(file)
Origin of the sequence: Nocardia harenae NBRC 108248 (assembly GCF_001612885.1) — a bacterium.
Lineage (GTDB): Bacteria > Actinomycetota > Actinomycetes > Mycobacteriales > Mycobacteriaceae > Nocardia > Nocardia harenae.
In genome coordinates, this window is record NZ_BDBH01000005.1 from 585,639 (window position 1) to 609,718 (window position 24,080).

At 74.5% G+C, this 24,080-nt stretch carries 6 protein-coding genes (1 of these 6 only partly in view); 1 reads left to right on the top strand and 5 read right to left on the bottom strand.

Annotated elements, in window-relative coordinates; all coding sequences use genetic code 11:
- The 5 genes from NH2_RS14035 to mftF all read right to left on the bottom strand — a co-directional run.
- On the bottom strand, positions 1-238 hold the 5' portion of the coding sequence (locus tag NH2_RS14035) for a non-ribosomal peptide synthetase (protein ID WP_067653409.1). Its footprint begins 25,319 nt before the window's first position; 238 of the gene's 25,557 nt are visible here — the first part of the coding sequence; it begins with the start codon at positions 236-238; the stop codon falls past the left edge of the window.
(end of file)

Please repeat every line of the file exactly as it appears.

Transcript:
Origin of the sequence: Nocardia harenae NBRC 108248 (assembly GCF_001612885.1) — a bacterium.
Lineage (GTDB): Bacteria > Actinomycetota > Actinomycetes > Mycobacteriales > Mycobacteriaceae > Nocardia > Nocardia harenae.
In genome coordinates, this window is record NZ_BDBH01000005.1 from 585,639 (window position 1) to 609,718 (window position 24,080).

At 74.5% G+C, this 24,080-nt stretch carries 6 protein-coding genes (1 of these 6 only partly in view); 1 reads left to right on the top strand and 5 read right to left on the bottom strand.

Annotated elements, in window-relative coordinates; all coding sequences use genetic code 11:
- The 5 genes from NH2_RS14035 to mftF all read right to left on the bottom strand — a co-directional run.
- On the bottom strand, positions 1-238 hold the 5' portion of the coding sequence (locus tag NH2_RS14035) for a non-ribosomal peptide synthetase (protein ID WP_067653409.1). Its footprint begins 25,319 nt before the window's first position; 238 of the gene's 25,557 nt are visible here — the first part of the coding sequence; it begins with the start codon at positions 236-238; the stop codon falls past the left edge of the window.